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Exercise Reduces Brain Activity Linked To Stress, Lowering The Risk Of Heart Disease



According to a recent study, exercise can help reduce stress, which in turn can help lessen the risk of heart disease.

Given that a number of heart disease symptoms, including high blood pressure, fatigue, nausea, shortness of breath, chest pain, and even cold sweats, are significantly influenced by stress.

The purpose of the study was to determine whether lowering stress-related brain activity, which has been linked to anxiety, depression, and heart disease, could reduce the risk of heart disease. It also examined if those who are depressed would benefit more from this.

Data from more than 50,000 participants were analyzed in a recent study conducted by Massachusetts General Hospital and published in the Journal of the American College of Cardiology.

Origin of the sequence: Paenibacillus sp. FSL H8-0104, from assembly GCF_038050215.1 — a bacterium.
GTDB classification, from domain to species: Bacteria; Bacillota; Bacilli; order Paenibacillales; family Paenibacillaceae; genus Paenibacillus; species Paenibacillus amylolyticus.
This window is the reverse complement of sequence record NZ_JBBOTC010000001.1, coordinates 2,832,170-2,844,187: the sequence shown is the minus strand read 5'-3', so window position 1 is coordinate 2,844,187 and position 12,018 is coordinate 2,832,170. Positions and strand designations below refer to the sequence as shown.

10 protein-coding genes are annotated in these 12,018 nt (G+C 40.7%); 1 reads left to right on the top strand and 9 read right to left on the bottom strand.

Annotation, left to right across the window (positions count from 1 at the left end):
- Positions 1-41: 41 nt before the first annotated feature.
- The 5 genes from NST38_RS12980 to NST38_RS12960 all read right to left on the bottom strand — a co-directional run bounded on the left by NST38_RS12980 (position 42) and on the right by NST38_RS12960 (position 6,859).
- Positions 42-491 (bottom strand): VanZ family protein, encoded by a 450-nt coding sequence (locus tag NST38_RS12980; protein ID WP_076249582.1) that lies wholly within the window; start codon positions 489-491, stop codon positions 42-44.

Researchers looked at participant brain imaging data and medical information from the Mass General Brigham Biobank.

12.9% of patients experienced cardiovascular disease over a ten-year period. Compared to those who were inactive, those who met recommendations for physical activity had a 23% decreased risk.

Significantly, there was a negative correlation found between increased physical activity and stress-related brain activity, especially in the prefrontal cortex, which is involved in stress control and decision-making.

This decrease helps to explain some of the heart-healthy effects of exercise.

Notably, exercise had an even bigger positive impact on the heart in those who were depressed.

“Physical activity was roughly twice as effective in lowering cardiovascular disease risk among those with depression. Effects on the brain’s stress-related activity may explain this novel observation,” said Dr Ahmed Tawakol, who is the senior author of the study.

He proposed that by comprehending these impacts on the brain, exercise advice for people suffering from stress-related disorders may be customized.

Although more research is required to establish causation, these results show that physical exercise is related to heart health.


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